"We uncovered a novel molecular mechanism whereby Cul4 regulates nucleosome assembly," says Dr. Zhang. "Our finding underscores the fact that proper regulation of the nucleosome assembly pathway is a key step in maintaining genome stability and epigenetic information."
ROCHESTER, Minn. — Most patients whose breast cancer has spread to their lymph nodes have most of the lymph nodes in their armpit area removed after chemotherapy to determine if any cancer remains. A study conducted through the American College of Surgeons Oncology Group and led by Judy Boughey, M.D., a breast surgeon at Mayo Clinic, shows that a less-invasive procedure known as sentinel lymph node surgery successfully identified whether cancer remained in lymph nodes in 91 percent of patients with node-positive breast cancer who received chemotherapy before their surgery. In sentinel lymph node surgery, only a few lymph nodes, the ones most likely to contain cancer, are removed. The findings are published online in the Journal of American Medical Association.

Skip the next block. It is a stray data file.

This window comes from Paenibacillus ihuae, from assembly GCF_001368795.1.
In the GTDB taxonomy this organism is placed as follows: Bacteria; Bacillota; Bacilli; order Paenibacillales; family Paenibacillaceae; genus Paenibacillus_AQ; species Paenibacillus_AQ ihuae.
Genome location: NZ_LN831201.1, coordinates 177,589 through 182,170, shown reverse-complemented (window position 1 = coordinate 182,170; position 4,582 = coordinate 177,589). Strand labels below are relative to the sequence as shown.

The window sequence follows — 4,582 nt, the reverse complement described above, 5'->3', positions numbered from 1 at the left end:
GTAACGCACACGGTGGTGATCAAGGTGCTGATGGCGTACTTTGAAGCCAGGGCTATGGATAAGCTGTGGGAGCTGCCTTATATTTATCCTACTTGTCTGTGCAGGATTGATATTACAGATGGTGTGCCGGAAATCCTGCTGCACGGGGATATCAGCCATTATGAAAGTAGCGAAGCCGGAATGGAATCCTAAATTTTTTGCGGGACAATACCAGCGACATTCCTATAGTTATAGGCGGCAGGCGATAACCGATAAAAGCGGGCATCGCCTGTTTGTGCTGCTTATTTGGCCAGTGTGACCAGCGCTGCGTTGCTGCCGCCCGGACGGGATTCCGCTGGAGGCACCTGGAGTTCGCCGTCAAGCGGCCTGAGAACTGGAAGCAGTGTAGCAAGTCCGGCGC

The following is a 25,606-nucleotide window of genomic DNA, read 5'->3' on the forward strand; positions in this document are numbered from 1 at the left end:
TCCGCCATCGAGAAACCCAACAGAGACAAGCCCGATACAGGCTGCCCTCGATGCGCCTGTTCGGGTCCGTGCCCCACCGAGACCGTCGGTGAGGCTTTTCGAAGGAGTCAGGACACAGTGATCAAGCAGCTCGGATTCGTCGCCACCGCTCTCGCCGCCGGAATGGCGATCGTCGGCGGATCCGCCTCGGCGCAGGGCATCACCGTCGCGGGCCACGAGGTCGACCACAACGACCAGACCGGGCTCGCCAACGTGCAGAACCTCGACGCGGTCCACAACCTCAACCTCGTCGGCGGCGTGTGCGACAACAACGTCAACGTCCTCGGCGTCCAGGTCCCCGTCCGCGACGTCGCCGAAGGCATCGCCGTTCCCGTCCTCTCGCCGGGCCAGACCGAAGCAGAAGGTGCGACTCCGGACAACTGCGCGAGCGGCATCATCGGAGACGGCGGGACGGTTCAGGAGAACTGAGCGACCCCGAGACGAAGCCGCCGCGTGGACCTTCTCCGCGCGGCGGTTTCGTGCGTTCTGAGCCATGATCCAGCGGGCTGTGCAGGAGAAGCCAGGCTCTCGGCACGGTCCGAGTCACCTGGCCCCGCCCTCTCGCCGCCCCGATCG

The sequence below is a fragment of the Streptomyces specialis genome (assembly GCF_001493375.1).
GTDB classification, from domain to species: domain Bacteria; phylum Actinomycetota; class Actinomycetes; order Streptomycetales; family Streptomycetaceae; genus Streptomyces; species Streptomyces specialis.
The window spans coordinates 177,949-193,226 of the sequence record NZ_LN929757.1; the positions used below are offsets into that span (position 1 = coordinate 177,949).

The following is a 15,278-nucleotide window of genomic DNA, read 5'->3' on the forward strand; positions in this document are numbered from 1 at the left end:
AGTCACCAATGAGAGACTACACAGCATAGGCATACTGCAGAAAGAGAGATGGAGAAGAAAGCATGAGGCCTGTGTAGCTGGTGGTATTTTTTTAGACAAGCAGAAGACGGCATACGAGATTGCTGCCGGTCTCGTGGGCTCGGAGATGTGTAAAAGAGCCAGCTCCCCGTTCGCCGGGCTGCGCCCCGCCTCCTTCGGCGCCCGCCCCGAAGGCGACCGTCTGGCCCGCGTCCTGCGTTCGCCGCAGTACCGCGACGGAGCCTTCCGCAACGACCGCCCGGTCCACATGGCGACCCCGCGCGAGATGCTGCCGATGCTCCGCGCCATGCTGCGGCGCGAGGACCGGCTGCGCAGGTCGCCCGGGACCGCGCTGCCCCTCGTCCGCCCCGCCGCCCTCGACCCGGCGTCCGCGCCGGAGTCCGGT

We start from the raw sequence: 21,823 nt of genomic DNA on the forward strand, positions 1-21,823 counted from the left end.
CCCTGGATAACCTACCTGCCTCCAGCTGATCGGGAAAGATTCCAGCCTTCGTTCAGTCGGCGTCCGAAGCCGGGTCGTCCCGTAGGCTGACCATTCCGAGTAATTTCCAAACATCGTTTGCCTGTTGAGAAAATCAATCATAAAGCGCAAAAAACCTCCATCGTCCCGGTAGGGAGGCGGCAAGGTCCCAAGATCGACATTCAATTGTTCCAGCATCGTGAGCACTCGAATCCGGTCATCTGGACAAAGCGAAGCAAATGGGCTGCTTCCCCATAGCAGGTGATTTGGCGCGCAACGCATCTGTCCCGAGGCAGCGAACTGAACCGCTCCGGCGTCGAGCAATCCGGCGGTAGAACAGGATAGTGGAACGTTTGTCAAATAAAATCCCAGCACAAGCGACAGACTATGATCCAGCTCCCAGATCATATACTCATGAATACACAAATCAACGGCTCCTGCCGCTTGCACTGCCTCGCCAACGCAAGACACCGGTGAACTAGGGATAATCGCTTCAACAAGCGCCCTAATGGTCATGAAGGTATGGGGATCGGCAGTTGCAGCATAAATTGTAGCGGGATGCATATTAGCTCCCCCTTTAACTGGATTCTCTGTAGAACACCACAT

"Since treatment with chemotherapy before surgery can eliminate cancer in the lymph nodes in some patients, we were interested in evaluating whether sentinel lymph node surgery could successfully identify whether cancer remained in the lymph nodes after chemotherapy," says Dr. Boughey. Removing only a few lymph nodes reduces the risk of surgical complications such as numbness and arm swelling, she says.